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ORIGINAL ARTICLE
Year : 2018  |  Volume : 22  |  Issue : 3  |  Page : 303-307

Lean metabolic syndrome: A concept or a reality?


1 Department of Endocrinology, IPGMER, Kolkata, West Bengal, India
2 Senior Medical Scientific Liaison, Biocon Limited, Kolkata, West Bengal, India
3 Consultant Endocrinologist, Fortis Hospital, Kolkata, West Bengal, India
4 Director, Indian Institute of Liver and Digestive Sciences, Kolkata, West Bengal, India

Correspondence Address:
Sujoy Ghosh
Department of Endocrinology, IPGMER, Kolkata - 700 020, West Bengal
India
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Source of Support: None, Conflict of Interest: None


DOI: 10.4103/ijem.IJEM_639_17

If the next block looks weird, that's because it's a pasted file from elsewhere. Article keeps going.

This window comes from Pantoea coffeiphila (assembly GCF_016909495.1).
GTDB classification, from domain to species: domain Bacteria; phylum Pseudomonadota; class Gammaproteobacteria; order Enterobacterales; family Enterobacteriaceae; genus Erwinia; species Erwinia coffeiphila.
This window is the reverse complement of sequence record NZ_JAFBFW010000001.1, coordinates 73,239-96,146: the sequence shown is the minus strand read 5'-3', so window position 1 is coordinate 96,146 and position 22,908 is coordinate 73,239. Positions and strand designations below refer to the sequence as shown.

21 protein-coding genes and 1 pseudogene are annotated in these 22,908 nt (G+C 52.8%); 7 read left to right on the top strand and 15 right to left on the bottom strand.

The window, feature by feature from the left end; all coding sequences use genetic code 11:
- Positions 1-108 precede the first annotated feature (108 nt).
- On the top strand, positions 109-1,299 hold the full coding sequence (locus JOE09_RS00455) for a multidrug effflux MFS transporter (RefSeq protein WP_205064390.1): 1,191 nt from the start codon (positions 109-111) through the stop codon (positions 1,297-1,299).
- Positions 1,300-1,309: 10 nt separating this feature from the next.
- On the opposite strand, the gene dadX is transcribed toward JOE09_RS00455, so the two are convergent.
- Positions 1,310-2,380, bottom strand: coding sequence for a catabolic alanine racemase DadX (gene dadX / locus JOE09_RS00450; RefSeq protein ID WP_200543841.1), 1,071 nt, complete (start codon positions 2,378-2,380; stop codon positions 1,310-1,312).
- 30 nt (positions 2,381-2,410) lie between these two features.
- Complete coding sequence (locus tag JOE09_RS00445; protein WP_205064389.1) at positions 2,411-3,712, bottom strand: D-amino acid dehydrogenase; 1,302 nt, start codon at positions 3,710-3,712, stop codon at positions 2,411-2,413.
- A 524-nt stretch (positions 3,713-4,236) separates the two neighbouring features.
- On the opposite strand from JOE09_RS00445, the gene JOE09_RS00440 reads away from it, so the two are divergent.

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Aims and Objectives: Metabolic syndrome (MetS) is fairly common in India. International Diabetes Federation (IDF) has defined it as the presence of central obesity with region/ethnicity-specific waist circumference as a mandatory defining criterion along with the presence of two other features from dysglycemia, systolic and/or diastolic hypertension, hypertriglyceridemia, and low high-density lipoprotein. Although obesity is not prevalent in rural parts of India, especially among the underprivileged population, other individual components of the syndrome are not infrequent among these lean/nonobese persons. In this study, we evaluated the prevalence of MetS in rural West Bengal. We also examined that if those persons above the recommended cutoff for waist are excluded, and thus only lean/nonobese persons are included, and the same definition of MetS (herein termed as lean MetS) is applied (three out of four criteria), what will be the prevalence of MetS and will it be lower in the nontribal population compared to the tribal population? Materials and Methods: A population-based study was done in the rural area of West Bengal comprising 200 peoples from scheduled tribe (ST) population and 205 people from the neighborhood community from non-ST population to compare the metabolic health with respect to anthropologic and biochemical parameters. Results: The prevalence of MetS from rural areas of West Bengal was found to be 21.48% as per IDF criterion, but applying NCEP ATP III criteria, the overall prevalence of MetS rose to 31.1%. The prevalence of normal waist/lean MetS was 12.8%, and there was no significant difference between nontribals versus tribal cohort (14.6% of the nontribes versus 11.6% of the tribal cohort, P = 0.436). Conclusion: A significant number of persons with nonobese/lean MetS exist in the rural area. We suggest that if region-specific waist criteria are not satisfied, the diagnosis should still be sorted by NCEP ATP III criteria.


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